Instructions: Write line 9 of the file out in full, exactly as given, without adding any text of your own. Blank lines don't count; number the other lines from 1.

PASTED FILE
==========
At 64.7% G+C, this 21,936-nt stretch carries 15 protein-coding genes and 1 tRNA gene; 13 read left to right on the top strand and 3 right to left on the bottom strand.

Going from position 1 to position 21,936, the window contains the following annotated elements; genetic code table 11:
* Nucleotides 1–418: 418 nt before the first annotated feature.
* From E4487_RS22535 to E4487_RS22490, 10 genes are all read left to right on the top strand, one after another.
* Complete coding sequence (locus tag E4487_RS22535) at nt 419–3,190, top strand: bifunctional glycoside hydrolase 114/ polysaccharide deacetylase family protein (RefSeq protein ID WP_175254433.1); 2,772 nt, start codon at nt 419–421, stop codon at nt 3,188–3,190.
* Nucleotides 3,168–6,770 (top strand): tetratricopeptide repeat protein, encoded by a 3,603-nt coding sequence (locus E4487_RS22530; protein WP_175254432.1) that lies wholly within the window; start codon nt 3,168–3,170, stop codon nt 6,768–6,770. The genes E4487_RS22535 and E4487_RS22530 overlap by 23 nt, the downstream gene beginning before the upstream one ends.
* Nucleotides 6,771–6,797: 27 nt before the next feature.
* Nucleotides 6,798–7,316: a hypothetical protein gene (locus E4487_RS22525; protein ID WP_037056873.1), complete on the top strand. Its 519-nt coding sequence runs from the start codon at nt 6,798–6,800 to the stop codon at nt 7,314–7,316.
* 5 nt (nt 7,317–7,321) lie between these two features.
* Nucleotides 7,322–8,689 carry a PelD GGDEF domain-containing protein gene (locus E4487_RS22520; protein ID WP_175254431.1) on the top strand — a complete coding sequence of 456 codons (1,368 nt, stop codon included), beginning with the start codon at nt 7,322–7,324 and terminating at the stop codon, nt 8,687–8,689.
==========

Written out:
* 5 nt (nt 7,317–7,321) lie between these two features.